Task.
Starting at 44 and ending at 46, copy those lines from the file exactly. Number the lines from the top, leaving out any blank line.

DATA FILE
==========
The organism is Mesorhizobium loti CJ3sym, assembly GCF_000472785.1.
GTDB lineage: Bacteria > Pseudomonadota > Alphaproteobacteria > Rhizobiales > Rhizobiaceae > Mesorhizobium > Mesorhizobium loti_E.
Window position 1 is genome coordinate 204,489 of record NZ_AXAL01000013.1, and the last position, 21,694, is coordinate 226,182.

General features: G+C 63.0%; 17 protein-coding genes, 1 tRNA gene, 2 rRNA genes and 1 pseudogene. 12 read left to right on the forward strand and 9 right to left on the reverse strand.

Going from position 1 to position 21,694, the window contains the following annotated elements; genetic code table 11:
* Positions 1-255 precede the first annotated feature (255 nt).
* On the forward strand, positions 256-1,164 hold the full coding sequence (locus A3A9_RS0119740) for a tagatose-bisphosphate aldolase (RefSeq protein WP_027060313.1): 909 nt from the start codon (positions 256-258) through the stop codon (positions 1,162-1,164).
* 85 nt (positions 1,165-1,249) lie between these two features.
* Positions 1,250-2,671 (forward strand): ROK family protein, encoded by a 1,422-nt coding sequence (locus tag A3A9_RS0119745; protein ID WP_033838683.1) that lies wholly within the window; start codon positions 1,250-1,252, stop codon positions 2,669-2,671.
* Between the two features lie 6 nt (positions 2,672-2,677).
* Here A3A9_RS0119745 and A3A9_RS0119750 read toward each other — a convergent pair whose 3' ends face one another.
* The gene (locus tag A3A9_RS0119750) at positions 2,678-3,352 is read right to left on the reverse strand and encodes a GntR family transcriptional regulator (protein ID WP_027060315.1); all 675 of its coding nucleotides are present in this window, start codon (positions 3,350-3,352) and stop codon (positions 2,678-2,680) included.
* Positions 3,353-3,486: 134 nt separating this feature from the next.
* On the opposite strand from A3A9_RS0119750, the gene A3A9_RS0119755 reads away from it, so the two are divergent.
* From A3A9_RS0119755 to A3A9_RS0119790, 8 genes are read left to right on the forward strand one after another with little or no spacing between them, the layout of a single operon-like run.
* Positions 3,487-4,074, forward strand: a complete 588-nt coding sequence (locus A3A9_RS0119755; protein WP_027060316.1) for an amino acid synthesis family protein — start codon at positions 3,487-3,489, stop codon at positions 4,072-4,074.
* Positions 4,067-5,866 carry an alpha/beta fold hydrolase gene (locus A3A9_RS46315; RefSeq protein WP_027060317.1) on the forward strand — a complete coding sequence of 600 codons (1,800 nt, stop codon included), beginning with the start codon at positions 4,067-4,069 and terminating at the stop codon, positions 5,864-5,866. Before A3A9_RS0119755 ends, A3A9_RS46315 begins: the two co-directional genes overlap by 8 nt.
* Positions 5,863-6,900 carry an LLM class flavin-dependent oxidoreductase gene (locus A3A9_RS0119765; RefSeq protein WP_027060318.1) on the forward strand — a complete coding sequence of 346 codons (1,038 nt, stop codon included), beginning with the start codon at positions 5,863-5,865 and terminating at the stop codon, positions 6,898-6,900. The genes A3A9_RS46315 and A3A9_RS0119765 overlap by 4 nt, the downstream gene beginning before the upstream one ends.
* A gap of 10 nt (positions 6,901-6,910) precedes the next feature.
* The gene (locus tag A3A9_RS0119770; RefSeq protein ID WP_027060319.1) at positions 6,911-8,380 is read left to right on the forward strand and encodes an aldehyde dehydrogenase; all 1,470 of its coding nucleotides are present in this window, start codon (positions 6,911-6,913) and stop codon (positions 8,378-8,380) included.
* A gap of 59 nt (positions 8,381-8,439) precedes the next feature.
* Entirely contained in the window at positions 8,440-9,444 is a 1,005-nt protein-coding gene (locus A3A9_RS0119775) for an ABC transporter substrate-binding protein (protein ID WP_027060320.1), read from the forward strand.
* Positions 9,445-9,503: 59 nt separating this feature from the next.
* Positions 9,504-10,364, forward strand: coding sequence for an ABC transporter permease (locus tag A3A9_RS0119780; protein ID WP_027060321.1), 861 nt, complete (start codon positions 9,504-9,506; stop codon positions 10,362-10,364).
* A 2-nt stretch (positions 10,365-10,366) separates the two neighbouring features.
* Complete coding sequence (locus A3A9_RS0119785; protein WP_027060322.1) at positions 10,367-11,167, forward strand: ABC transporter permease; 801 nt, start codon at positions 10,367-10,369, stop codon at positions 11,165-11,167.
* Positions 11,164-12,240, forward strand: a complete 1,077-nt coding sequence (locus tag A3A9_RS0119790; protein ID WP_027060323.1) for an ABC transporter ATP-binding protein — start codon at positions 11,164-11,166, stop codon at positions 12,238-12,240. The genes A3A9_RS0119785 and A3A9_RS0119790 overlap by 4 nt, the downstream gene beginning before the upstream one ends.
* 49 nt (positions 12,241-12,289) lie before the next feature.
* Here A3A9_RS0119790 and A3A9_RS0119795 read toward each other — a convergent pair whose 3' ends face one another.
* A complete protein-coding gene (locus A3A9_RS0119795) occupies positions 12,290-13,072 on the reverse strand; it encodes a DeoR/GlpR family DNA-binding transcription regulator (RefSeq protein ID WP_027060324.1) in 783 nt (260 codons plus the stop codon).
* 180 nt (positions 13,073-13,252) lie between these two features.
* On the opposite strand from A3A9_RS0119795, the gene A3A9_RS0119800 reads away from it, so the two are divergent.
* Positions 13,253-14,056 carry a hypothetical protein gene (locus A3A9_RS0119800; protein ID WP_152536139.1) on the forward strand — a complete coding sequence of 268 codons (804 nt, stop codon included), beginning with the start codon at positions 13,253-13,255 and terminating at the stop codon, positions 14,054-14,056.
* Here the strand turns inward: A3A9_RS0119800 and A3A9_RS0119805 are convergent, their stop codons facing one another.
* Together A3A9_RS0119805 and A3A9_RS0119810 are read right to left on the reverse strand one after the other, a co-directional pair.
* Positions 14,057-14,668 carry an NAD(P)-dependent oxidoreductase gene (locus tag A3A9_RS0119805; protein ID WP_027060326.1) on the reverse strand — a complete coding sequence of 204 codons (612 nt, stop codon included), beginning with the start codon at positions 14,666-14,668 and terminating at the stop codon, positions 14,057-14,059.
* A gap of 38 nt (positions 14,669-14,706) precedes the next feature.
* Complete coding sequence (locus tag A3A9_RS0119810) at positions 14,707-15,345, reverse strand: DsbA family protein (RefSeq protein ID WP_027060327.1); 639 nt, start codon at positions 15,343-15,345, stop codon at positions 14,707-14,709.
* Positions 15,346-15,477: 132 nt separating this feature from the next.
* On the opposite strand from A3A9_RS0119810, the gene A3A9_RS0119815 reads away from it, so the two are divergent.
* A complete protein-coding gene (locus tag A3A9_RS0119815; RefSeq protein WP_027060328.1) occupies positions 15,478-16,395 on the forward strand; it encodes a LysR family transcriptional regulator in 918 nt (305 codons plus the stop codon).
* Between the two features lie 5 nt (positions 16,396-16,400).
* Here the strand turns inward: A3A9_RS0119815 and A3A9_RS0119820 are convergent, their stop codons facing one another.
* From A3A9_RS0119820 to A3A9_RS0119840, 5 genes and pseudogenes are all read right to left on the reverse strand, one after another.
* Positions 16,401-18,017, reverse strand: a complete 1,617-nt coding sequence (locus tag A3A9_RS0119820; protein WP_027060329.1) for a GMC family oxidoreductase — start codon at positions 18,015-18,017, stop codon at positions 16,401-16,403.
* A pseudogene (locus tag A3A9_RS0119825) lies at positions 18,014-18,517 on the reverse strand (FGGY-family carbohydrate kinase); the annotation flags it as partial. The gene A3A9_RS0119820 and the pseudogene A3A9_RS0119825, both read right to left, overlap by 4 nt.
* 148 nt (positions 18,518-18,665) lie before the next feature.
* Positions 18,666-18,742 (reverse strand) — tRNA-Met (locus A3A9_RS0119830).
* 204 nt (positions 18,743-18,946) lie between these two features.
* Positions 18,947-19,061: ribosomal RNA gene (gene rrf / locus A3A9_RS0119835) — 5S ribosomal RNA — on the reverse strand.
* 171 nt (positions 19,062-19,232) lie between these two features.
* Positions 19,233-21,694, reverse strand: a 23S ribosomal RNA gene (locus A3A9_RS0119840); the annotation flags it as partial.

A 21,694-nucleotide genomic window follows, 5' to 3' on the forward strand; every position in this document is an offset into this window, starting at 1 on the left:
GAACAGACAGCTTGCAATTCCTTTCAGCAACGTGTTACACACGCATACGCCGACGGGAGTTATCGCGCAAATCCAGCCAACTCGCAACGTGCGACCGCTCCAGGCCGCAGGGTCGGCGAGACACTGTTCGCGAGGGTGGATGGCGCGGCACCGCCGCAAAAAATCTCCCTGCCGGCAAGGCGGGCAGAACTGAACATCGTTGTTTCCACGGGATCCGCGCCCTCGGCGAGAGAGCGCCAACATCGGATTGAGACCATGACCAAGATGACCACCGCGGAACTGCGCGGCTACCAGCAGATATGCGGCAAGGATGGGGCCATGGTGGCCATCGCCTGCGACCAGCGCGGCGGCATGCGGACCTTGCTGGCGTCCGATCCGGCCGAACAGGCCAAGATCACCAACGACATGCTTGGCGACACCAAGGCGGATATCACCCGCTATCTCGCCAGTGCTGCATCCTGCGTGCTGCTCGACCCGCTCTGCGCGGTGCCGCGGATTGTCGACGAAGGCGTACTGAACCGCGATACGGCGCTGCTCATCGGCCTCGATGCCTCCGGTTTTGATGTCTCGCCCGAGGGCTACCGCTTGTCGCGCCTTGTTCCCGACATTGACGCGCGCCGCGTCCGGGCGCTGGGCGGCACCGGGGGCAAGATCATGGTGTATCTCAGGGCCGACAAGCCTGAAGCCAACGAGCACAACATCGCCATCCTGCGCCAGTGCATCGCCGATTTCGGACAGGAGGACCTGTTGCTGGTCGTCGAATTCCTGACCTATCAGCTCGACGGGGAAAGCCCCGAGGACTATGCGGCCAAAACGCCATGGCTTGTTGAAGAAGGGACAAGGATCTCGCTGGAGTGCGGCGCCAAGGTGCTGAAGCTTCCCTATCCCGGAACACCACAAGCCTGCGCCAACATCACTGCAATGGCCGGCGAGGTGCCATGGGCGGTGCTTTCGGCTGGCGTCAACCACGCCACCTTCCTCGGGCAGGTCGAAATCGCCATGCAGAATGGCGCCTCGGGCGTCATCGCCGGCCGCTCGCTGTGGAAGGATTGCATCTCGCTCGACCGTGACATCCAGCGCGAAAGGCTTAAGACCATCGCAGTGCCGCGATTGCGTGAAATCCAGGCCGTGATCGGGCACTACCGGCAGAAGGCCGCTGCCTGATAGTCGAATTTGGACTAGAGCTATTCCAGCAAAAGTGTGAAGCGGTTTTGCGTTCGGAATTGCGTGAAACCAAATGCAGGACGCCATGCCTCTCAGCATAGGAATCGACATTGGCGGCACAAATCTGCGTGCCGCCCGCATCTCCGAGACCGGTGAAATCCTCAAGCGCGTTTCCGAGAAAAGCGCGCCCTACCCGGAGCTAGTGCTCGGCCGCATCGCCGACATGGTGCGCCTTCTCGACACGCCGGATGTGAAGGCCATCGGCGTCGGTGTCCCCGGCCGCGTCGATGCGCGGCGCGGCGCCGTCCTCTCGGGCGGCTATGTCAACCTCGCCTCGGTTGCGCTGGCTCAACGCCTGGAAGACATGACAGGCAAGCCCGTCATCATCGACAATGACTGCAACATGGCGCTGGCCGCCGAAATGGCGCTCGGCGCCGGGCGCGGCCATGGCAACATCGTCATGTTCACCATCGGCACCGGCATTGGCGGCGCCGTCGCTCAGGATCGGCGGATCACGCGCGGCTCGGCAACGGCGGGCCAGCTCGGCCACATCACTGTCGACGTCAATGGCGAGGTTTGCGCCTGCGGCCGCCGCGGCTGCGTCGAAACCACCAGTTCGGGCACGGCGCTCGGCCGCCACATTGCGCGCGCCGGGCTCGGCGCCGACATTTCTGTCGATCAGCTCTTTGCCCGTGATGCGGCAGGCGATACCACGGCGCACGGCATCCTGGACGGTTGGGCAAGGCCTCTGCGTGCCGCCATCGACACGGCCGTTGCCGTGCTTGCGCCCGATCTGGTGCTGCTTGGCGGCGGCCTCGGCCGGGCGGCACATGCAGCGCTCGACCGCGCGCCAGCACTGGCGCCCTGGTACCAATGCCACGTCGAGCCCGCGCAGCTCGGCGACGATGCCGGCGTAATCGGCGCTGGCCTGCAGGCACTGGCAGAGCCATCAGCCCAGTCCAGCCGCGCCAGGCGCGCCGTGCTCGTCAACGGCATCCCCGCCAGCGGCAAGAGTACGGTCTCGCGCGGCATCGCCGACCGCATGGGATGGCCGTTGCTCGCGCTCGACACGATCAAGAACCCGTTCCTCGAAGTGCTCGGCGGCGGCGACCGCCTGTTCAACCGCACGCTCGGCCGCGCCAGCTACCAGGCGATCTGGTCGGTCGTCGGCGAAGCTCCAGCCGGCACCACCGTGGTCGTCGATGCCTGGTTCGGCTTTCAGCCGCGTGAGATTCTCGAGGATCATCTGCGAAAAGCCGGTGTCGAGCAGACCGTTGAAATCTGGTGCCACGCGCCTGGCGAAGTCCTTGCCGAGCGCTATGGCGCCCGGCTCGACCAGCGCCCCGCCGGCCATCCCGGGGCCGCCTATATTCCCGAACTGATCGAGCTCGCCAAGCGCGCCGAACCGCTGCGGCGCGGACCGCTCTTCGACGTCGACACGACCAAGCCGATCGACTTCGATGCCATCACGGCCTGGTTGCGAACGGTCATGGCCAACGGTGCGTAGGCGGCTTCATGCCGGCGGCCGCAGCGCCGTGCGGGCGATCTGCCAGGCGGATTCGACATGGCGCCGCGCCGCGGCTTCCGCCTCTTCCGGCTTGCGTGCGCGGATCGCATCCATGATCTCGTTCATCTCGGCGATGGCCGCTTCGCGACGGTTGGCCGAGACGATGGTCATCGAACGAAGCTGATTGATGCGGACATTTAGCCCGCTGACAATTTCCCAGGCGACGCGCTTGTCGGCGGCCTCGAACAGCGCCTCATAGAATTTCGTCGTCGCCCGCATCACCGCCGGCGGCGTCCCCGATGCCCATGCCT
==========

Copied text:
* From A3A9_RS0119820 to A3A9_RS0119840, 5 genes and pseudogenes are all read right to left on the reverse strand, one after another.
* Positions 16,401-18,017, reverse strand: a complete 1,617-nt coding sequence (locus tag A3A9_RS0119820; protein WP_027060329.1) for a GMC family oxidoreductase — start codon at positions 18,015-18,017, stop codon at positions 16,401-16,403.
* A pseudogene (locus tag A3A9_RS0119825) lies at positions 18,014-18,517 on the reverse strand (FGGY-family carbohydrate kinase); the annotation flags it as partial. The gene A3A9_RS0119820 and the pseudogene A3A9_RS0119825, both read right to left, overlap by 4 nt.